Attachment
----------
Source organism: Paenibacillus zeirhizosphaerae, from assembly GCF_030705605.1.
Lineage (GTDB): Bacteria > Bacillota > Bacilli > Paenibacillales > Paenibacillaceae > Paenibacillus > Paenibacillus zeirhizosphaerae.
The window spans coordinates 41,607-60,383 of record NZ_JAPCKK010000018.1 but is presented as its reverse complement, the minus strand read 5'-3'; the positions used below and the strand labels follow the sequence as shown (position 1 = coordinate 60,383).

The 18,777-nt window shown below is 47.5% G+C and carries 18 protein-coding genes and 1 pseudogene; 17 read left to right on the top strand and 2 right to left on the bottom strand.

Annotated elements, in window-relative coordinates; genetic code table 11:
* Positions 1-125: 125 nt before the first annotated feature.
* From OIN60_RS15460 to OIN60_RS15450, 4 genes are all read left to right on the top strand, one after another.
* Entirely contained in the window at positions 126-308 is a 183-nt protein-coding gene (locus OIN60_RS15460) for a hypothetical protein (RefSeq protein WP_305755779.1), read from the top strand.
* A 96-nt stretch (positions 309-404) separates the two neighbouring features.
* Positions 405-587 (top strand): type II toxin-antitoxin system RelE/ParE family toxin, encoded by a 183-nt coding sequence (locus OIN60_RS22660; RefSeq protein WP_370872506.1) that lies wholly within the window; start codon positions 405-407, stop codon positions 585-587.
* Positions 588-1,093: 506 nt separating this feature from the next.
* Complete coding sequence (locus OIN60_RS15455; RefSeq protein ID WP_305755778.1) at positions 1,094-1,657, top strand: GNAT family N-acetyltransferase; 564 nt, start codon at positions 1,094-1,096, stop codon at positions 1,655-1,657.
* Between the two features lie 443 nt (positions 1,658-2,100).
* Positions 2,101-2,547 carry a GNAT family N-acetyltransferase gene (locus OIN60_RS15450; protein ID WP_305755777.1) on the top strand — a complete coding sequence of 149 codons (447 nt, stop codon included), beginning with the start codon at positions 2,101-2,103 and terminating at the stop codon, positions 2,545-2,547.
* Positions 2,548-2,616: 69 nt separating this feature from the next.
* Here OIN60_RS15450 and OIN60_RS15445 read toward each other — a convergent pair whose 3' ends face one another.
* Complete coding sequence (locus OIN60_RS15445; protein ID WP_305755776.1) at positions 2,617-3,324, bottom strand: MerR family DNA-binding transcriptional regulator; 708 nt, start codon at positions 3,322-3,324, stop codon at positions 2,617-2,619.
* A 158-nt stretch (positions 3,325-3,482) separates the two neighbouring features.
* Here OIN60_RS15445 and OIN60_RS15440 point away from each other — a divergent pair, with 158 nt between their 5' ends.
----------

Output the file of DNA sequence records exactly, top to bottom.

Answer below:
Source organism: Paenibacillus zeirhizosphaerae, from assembly GCF_030705605.1.
Lineage (GTDB): Bacteria > Bacillota > Bacilli > Paenibacillales > Paenibacillaceae > Paenibacillus > Paenibacillus zeirhizosphaerae.
The window spans coordinates 41,607-60,383 of record NZ_JAPCKK010000018.1 but is presented as its reverse complement, the minus strand read 5'-3'; the positions used below and the strand labels follow the sequence as shown (position 1 = coordinate 60,383).

The 18,777-nt window shown below is 47.5% G+C and carries 18 protein-coding genes and 1 pseudogene; 17 read left to right on the top strand and 2 right to left on the bottom strand.

Annotated elements, in window-relative coordinates; genetic code table 11:
* Positions 1-125: 125 nt before the first annotated feature.
* From OIN60_RS15460 to OIN60_RS15450, 4 genes are all read left to right on the top strand, one after another.
* Entirely contained in the window at positions 126-308 is a 183-nt protein-coding gene (locus OIN60_RS15460) for a hypothetical protein (RefSeq protein WP_305755779.1), read from the top strand.
* A 96-nt stretch (positions 309-404) separates the two neighbouring features.
* Positions 405-587 (top strand): type II toxin-antitoxin system RelE/ParE family toxin, encoded by a 183-nt coding sequence (locus OIN60_RS22660; RefSeq protein WP_370872506.1) that lies wholly within the window; start codon positions 405-407, stop codon positions 585-587.
* Positions 588-1,093: 506 nt separating this feature from the next.
* Complete coding sequence (locus OIN60_RS15455; RefSeq protein ID WP_305755778.1) at positions 1,094-1,657, top strand: GNAT family N-acetyltransferase; 564 nt, start codon at positions 1,094-1,096, stop codon at positions 1,655-1,657.
* Between the two features lie 443 nt (positions 1,658-2,100).
* Positions 2,101-2,547 carry a GNAT family N-acetyltransferase gene (locus OIN60_RS15450; protein ID WP_305755777.1) on the top strand — a complete coding sequence of 149 codons (447 nt, stop codon included), beginning with the start codon at positions 2,101-2,103 and terminating at the stop codon, positions 2,545-2,547.
* Positions 2,548-2,616: 69 nt separating this feature from the next.
* Here OIN60_RS15450 and OIN60_RS15445 read toward each other — a convergent pair whose 3' ends face one another.
* Complete coding sequence (locus OIN60_RS15445; protein ID WP_305755776.1) at positions 2,617-3,324, bottom strand: MerR family DNA-binding transcriptional regulator; 708 nt, start codon at positions 3,322-3,324, stop codon at positions 2,617-2,619.
* A 158-nt stretch (positions 3,325-3,482) separates the two neighbouring features.
* Here OIN60_RS15445 and OIN60_RS15440 point away from each other — a divergent pair, with 158 nt between their 5' ends.